An annuity is an investment that pays a fixed amount every year. Unfortunately, annuities do not get the "step-up" in cost basis enjoyed by most other assets. A "Qualified Annuity" is funded with pre-tax dollars, so everything it pays out is considered income; therefore its cost basis is considered to be $0. A "Non-Qualified Annuity" is funded with post-tax dollars; its cost basis is the amount of post-tax dollars used to fund the annuity.
Note that while overall annuity cost basis is therefore straightforward, the timing of tax obligations can be a bit more complex if the payout from a "Non-Qualified Annuity" is not taken in a lump sum, and is instead taken in multiple payouts over time. If the estate or the heir receives periodic (e.g., monthly) payouts, only the percentage of each payment that comes from earnings is usually taxable. If the payouts are non-periodic, the IRS typically treats each payout as taxable earnings, until all earning have been distributed, after which further payouts are treated as return of the purchase amount, and therefore not taxable.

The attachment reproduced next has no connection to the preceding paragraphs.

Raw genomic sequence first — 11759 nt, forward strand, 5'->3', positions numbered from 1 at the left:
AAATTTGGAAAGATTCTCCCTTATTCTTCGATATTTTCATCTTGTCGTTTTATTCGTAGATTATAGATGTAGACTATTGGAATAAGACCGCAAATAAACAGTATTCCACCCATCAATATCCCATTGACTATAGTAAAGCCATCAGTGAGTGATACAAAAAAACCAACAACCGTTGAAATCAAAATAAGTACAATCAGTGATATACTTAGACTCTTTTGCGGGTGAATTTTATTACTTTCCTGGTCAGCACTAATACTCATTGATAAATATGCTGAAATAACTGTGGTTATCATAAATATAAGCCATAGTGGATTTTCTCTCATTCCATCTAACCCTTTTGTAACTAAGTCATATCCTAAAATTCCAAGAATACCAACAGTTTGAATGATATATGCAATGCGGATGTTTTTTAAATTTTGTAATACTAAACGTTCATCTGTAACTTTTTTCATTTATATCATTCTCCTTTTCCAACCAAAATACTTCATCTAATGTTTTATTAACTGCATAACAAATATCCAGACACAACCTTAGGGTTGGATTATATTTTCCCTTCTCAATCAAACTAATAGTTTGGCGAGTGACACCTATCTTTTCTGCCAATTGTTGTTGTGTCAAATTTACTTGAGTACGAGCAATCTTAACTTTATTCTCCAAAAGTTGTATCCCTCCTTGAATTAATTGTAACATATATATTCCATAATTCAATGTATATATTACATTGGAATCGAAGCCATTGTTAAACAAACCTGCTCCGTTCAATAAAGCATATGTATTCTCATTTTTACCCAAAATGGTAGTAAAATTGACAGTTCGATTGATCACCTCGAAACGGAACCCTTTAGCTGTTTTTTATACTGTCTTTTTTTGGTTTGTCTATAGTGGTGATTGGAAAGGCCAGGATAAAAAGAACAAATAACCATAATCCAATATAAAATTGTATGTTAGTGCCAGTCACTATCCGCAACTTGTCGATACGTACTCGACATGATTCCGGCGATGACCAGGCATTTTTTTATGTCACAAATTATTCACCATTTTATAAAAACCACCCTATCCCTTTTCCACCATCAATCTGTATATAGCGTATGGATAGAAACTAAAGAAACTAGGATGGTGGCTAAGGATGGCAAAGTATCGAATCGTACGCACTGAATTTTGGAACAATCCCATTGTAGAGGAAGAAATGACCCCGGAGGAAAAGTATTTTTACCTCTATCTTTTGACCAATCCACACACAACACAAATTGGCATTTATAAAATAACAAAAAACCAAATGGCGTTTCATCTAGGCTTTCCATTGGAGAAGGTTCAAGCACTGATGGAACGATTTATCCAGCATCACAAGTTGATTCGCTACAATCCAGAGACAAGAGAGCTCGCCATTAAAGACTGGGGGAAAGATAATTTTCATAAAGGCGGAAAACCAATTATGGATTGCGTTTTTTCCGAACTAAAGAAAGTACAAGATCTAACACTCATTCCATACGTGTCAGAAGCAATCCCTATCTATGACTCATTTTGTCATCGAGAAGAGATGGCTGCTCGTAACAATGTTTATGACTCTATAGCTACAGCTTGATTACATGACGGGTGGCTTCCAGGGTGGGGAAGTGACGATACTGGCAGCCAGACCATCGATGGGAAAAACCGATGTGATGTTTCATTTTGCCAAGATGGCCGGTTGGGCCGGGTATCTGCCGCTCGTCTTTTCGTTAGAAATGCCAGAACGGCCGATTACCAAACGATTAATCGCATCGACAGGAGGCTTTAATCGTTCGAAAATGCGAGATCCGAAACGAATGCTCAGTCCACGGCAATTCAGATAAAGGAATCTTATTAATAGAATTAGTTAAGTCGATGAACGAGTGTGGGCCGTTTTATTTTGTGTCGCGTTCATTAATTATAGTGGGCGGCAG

A trust is a fiduciary arrangement that allows a third party, a trustee, to hold assets on behalf of beneficiaries. The cost basis of a trust depends on the cost basis of the assets contributed to the trust, and subsequent trust activity. A revocable trust benefits from a step-up in cost basis upon the creator's death, while an irrevocable trust that has its own tax identification number and whose assets are not included in the estate for federal estate tax purposes, does not.
The cost basis of cash is the cash itself. By definition, you can't have a gain or loss on cash.
"Cash" held in a deposit account is treated similarly to most assets: the cost basis is the value at the time of death, and any subsequent interest earned is subject to potential taxation.